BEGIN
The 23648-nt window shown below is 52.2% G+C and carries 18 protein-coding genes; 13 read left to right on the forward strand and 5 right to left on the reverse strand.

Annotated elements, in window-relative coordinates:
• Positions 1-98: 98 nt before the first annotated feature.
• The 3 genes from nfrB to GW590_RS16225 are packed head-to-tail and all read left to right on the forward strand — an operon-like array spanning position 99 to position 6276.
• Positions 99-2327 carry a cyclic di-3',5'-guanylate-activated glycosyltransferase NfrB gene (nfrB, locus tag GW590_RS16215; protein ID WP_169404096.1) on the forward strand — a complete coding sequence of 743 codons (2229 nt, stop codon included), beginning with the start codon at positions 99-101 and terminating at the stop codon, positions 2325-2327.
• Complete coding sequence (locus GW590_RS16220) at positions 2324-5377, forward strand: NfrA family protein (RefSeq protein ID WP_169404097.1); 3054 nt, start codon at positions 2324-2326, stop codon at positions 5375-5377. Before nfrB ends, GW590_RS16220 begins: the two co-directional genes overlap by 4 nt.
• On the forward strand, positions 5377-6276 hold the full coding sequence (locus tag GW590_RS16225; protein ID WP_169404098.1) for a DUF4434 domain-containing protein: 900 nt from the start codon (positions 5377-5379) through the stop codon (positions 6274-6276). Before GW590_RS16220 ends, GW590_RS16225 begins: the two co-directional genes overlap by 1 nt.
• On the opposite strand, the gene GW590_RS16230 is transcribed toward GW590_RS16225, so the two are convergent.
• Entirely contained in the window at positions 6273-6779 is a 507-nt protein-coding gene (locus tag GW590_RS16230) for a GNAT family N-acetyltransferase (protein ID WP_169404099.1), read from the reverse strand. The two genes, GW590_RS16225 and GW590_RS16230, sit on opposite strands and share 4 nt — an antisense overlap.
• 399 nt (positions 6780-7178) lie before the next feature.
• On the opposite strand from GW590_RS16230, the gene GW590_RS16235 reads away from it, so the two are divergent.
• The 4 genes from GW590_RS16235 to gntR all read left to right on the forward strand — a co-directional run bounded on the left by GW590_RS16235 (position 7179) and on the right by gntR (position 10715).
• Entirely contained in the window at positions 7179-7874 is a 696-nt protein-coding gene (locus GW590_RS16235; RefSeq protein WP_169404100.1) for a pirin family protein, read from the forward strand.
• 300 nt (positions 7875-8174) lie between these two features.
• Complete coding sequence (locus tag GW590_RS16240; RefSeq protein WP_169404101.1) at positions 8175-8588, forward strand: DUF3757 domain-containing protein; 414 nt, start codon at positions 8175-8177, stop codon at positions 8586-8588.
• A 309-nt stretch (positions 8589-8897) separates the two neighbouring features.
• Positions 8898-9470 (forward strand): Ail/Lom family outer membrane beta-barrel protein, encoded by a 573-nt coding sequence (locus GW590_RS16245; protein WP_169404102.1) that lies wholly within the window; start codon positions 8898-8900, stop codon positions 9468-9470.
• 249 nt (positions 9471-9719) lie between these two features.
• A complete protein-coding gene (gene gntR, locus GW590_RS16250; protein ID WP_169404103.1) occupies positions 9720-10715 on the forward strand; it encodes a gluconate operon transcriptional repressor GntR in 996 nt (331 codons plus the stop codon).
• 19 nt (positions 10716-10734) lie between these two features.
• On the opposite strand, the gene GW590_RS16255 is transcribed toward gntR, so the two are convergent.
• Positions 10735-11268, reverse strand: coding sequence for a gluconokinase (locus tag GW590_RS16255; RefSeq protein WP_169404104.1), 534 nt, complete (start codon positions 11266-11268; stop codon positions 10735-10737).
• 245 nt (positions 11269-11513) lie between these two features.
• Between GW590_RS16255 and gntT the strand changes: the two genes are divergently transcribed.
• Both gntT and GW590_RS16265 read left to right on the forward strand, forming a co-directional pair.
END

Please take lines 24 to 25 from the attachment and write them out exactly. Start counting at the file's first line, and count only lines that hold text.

• Between GW590_RS16255 and gntT the strand changes: the two genes are divergently transcribed.
• Both gntT and GW590_RS16265 read left to right on the forward strand, forming a co-directional pair.